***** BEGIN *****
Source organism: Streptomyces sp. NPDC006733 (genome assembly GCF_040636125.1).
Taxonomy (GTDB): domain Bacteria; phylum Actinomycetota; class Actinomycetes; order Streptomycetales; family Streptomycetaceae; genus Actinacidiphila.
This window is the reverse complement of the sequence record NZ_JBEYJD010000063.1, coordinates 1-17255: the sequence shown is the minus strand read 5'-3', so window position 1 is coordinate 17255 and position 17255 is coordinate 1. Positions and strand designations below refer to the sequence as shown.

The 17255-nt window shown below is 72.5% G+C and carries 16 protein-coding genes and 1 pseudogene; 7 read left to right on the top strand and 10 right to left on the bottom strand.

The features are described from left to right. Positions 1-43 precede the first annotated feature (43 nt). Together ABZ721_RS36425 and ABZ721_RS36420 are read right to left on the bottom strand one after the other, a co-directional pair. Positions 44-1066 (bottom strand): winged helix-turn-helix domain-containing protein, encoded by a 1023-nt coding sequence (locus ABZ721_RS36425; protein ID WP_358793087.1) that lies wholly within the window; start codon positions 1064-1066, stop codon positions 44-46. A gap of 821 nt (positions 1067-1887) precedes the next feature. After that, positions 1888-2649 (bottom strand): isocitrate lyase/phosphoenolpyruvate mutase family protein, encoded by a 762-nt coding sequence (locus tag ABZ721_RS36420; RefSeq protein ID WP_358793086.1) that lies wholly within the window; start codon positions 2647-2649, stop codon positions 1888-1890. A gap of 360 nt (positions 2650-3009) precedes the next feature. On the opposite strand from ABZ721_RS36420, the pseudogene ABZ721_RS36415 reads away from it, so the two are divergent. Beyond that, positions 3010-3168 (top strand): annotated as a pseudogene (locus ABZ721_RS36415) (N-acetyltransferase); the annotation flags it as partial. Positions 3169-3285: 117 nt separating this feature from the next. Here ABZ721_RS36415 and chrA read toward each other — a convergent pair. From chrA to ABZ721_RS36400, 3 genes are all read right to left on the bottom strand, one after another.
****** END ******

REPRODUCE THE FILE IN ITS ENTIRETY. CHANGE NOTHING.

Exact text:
Source organism: Streptomyces sp. NPDC006733 (genome assembly GCF_040636125.1).
Taxonomy (GTDB): domain Bacteria; phylum Actinomycetota; class Actinomycetes; order Streptomycetales; family Streptomycetaceae; genus Actinacidiphila.
This window is the reverse complement of the sequence record NZ_JBEYJD010000063.1, coordinates 1-17255: the sequence shown is the minus strand read 5'-3', so window position 1 is coordinate 17255 and position 17255 is coordinate 1. Positions and strand designations below refer to the sequence as shown.

The 17255-nt window shown below is 72.5% G+C and carries 16 protein-coding genes and 1 pseudogene; 7 read left to right on the top strand and 10 right to left on the bottom strand.

The features are described from left to right. Positions 1-43 precede the first annotated feature (43 nt). Together ABZ721_RS36425 and ABZ721_RS36420 are read right to left on the bottom strand one after the other, a co-directional pair. Positions 44-1066 (bottom strand): winged helix-turn-helix domain-containing protein, encoded by a 1023-nt coding sequence (locus ABZ721_RS36425; protein ID WP_358793087.1) that lies wholly within the window; start codon positions 1064-1066, stop codon positions 44-46. A gap of 821 nt (positions 1067-1887) precedes the next feature. After that, positions 1888-2649 (bottom strand): isocitrate lyase/phosphoenolpyruvate mutase family protein, encoded by a 762-nt coding sequence (locus tag ABZ721_RS36420; RefSeq protein ID WP_358793086.1) that lies wholly within the window; start codon positions 2647-2649, stop codon positions 1888-1890. A gap of 360 nt (positions 2650-3009) precedes the next feature. On the opposite strand from ABZ721_RS36420, the pseudogene ABZ721_RS36415 reads away from it, so the two are divergent. Beyond that, positions 3010-3168 (top strand): annotated as a pseudogene (locus ABZ721_RS36415) (N-acetyltransferase); the annotation flags it as partial. Positions 3169-3285: 117 nt separating this feature from the next. Here ABZ721_RS36415 and chrA read toward each other — a convergent pair. From chrA to ABZ721_RS36400, 3 genes are all read right to left on the bottom strand, one after another.